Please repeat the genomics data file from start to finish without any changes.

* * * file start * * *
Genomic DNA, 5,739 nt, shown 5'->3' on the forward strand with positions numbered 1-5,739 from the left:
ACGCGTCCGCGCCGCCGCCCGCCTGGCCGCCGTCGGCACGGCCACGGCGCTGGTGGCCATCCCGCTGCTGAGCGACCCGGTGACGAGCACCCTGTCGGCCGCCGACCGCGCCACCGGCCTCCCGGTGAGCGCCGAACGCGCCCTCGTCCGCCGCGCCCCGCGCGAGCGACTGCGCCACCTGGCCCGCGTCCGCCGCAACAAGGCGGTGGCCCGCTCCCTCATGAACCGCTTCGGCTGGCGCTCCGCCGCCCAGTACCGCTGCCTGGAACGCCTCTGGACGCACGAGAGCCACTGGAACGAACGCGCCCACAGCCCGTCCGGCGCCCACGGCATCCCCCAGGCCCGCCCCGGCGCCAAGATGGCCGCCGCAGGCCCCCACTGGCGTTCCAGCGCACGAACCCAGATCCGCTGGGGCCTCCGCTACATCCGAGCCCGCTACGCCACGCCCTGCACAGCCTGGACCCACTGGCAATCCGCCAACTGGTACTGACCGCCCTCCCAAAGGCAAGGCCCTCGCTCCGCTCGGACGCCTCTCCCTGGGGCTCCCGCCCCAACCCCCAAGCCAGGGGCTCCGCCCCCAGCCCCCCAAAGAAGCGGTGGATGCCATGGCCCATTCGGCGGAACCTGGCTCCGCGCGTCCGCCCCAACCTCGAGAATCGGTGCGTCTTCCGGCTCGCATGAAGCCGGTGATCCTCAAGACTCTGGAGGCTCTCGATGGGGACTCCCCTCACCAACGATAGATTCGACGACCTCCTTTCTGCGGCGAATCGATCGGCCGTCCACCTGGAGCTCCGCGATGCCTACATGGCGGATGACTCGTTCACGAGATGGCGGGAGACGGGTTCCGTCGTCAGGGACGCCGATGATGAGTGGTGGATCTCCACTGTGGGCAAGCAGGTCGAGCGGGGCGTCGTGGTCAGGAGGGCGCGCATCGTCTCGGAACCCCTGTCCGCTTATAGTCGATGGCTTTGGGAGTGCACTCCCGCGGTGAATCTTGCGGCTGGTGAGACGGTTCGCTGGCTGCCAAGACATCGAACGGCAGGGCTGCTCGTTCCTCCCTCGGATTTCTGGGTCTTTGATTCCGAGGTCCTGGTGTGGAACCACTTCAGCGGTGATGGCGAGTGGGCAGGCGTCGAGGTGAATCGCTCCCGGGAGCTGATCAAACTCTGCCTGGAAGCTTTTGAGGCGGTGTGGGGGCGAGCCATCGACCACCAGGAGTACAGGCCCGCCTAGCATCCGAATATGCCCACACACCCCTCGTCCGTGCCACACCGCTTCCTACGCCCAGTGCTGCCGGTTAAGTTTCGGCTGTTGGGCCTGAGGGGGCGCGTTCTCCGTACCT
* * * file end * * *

Genomic DNA, 5,739 nt, shown 5'->3' on the forward strand with positions numbered 1-5,739 from the left:
ACGCGTCCGCGCCGCCGCCCGCCTGGCCGCCGTCGGCACGGCCACGGCGCTGGTGGCCATCCCGCTGCTGAGCGACCCGGTGACGAGCACCCTGTCGGCCGCCGACCGCGCCACCGGCCTCCCGGTGAGCGCCGAACGCGCCCTCGTCCGCCGCGCCCCGCGCGAGCGACTGCGCCACCTGGCCCGCGTCCGCCGCAACAAGGCGGTGGCCCGCTCCCTCATGAACCGCTTCGGCTGGCGCTCCGCCGCCCAGTACCGCTGCCTGGAACGCCTCTGGACGCACGAGAGCCACTGGAACGAACGCGCCCACAGCCCGTCCGGCGCCCACGGCATCCCCCAGGCCCGCCCCGGCGCCAAGATGGCCGCCGCAGGCCCCCACTGGCGTTCCAGCGCACGAACCCAGATCCGCTGGGGCCTCCGCTACATCCGAGCCCGCTACGCCACGCCCTGCACAGCCTGGACCCACTGGCAATCCGCCAACTGGTACTGACCGCCCTCCCAAAGGCAAGGCCCTCGCTCCGCTCGGACGCCTCTCCCTGGGGCTCCCGCCCCAACCCCCAAGCCAGGGGCTCCGCCCCCAGCCCCCCAAAGAAGCGGTGGATGCCATGGCCCATTCGGCGGAACCTGGCTCCGCGCGTCCGCCCCAACCTCGAGAATCGGTGCGTCTTCCGGCTCGCATGAAGCCGGTGATCCTCAAGACTCTGGAGGCTCTCGATGGGGACTCCCCTCACCAACGATAGATTCGACGACCTCCTTTCTGCGGCGAATCGATCGGCCGTCCACCTGGAGCTCCGCGATGCCTACATGGCGGATGACTCGTTCACGAGATGGCGGGAGACGGGTTCCGTCGTCAGGGACGCCGATGATGAGTGGTGGATCTCCACTGTGGGCAAGCAGGTCGAGCGGGGCGTCGTGGTCAGGAGGGCGCGCATCGTCTCGGAACCCCTGTCCGCTTATAGTCGATGGCTTTGGGAGTGCACTCCCGCGGTGAATCTTGCGGCTGGTGAGACGGTTCGCTGGCTGCCAAGACATCGAACGGCAGGGCTGCTCGTTCCTCCCTCGGATTTCTGGGTCTTTGATTCCGAGGTCCTGGTGTGGAACCACTTCAGCGGTGATGGCGAGTGGGCAGGCGTCGAGGTGAATCGCTCCCGGGAGCTGATCAAACTCTGCCTGGAAGCTTTTGAGGCGGTGTGGGGGCGAGCCATCGACCACCAGGAGTACAGGCCCGCCTAGCATCCGAATATGCCCACACACCCCTCGTCCGTGCCACACCGCTTCCTACGCCCAGTGCTGCCGGTTAAGTTTCGGCTGTTGGGCCTGAGGGGGCGCGTTCTCCGTACCT